Just a few days into 2018 I had one of the worst pain episodes to date. I was in a feverish and near delusional state of being on day 2 of an agonizing flare-up not bested by any of my usual (and not so usual) remedies. Filled with chemical medicine, plant-medicine, and the medicine most hard swallow – seeing your pain reflected through the eyes of your beloved and trying your best to stay positive for them. Nothing freed me from its grasp. I moaned and cried for 3 full days. The middle day marked the first New Moon of 2018. I was haunted with delirious images of labouring, giving birth, and babies. When I wasn’t dreaming about it, I was experiencing it in my body. A merciless ache in the middle of my back spreading down my back, into my ovaries, running down my thighs and then back up to my crown. Like a thick liquid spreading pain into every corner of my body. I begin to understand why doctors drilled into patients heads when they had migraines. I wish someone could drill a hole in my back and let the thick black liquid out. Pain consumed me. My body wanted to purge something. An energy. A demon. I didn’t know. I was irrational. I knew this pain had the will to unhinge me – to make me hysterical.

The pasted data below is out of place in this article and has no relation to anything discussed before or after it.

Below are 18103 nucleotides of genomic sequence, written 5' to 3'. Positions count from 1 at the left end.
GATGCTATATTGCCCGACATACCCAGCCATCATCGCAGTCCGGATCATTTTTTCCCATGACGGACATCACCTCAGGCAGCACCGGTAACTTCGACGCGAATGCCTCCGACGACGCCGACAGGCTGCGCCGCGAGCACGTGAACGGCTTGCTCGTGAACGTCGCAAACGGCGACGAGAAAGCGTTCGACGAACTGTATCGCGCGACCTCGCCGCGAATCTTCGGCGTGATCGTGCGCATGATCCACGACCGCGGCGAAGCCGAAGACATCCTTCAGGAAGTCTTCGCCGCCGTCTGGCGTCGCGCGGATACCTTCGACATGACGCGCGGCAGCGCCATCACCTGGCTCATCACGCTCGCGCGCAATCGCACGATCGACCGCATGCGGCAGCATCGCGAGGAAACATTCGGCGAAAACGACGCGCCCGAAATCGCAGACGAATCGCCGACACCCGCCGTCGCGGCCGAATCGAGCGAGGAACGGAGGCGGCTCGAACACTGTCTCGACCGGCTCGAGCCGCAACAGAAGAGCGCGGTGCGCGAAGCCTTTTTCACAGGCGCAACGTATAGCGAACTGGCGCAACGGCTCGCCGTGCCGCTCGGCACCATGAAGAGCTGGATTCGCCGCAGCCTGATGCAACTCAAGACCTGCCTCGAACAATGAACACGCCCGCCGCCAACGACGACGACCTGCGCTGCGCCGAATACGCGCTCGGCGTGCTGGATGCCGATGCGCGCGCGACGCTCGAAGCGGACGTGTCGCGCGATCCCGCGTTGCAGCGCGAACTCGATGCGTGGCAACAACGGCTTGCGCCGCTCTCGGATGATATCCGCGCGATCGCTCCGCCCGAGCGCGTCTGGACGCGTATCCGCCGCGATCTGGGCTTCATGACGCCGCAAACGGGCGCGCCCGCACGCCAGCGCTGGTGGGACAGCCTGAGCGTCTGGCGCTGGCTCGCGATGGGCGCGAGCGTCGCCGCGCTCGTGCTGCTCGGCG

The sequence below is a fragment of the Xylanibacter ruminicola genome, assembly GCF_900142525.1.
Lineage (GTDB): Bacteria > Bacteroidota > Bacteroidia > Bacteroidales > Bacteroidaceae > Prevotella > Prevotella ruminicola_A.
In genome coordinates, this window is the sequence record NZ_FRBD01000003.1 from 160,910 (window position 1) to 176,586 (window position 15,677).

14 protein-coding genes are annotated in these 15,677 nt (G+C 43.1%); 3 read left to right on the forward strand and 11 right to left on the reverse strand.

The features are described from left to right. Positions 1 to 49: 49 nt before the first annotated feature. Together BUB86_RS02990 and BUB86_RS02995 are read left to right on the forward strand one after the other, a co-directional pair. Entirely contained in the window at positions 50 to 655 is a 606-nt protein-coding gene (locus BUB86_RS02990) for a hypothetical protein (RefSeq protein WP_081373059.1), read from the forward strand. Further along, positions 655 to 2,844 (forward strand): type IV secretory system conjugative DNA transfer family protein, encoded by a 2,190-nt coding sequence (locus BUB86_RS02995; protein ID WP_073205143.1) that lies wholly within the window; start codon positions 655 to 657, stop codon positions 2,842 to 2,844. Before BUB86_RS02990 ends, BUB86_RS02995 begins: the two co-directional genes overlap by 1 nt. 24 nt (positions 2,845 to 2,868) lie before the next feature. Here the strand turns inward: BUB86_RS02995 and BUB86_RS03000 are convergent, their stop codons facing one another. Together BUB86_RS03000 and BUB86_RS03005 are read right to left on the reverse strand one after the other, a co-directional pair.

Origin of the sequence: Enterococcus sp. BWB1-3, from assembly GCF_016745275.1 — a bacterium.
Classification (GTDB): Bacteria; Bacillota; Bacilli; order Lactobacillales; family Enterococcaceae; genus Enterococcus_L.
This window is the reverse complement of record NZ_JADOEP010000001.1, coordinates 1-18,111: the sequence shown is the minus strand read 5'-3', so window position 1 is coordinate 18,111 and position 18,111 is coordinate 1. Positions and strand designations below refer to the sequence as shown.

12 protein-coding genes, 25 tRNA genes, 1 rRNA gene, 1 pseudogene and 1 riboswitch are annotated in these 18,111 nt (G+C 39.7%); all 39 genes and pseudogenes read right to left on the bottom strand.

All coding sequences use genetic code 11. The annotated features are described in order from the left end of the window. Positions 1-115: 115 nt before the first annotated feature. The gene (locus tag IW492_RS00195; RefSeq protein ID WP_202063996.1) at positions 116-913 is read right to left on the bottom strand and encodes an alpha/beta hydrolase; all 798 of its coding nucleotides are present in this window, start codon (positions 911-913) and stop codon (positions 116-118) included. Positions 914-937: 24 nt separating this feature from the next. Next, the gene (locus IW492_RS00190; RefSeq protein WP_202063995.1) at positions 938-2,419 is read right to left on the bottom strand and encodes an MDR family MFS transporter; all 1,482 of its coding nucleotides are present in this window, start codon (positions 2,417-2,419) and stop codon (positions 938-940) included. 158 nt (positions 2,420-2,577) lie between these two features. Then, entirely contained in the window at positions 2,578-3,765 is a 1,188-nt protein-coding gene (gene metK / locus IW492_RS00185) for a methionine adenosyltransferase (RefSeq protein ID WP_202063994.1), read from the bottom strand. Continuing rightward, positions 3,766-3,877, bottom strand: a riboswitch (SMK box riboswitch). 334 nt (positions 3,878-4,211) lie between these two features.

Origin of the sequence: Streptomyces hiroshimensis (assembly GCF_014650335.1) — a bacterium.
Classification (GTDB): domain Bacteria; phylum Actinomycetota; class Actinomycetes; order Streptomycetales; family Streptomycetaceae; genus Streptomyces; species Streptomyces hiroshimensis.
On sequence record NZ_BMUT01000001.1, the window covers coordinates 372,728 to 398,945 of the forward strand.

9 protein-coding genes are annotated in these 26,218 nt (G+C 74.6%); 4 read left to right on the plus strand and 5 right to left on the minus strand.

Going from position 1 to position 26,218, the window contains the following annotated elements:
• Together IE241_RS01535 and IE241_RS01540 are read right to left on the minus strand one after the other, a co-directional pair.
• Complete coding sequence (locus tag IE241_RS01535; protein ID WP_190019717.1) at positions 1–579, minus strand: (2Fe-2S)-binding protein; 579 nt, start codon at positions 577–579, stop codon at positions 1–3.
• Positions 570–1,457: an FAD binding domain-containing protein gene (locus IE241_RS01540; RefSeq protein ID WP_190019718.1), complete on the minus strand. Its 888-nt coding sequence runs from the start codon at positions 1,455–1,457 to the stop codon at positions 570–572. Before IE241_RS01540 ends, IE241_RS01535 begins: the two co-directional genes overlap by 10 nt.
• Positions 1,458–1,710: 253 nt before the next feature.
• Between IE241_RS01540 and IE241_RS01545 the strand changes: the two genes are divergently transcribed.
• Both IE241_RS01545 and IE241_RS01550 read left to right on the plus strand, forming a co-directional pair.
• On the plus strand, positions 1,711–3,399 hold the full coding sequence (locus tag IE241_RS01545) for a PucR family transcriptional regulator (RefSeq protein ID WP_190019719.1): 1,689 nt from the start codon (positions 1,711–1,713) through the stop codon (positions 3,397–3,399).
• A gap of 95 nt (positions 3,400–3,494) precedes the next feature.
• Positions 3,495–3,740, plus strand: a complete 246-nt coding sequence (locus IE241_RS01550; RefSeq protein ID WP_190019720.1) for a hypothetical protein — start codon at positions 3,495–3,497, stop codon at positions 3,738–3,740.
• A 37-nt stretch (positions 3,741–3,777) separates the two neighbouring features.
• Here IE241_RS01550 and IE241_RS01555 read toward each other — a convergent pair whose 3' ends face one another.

My partner at the time managed to help get me to my family doctor. I had already learned I needed to be as cold as the four walls around me to get my doctor to hear me. There was no room for truthful expressions of what I was feeling here. After a lengthy and clinical explanation of the intense pain I was experiencing he said something like this, “most people don’t know this but mild discomfort in your back combined with nausea is often a symptom of acid reflux”. I asked if the fibromyalgia was amplifying the back pain and he dismissed the very idea. His brow creasing with irritation as I tried to draw a circle around his carefully drawn line. His diagnosis was comforting in its simplicity and in my weakened state, I accepted his prescription for stronger antacids and went on my way. Thanking him for his help. You see at this stage, despite everyone around me recognizing my condition, I believed there was still a chance that this was all in my head. I would carry fragments of this until Dec. 30th 2019, just 2 days ago.

Needless to say, the pain did not stop. It was merciless. Now along with it, there was anger. Anger at my doctor for calling this “mild discomfort” but also anger at myself. For allowing a man in a white coat to choose my words for me. So, I reached out to an energy healer I had worked with from time to time – desperate for help. I told her what was happening and she wrote this back to me: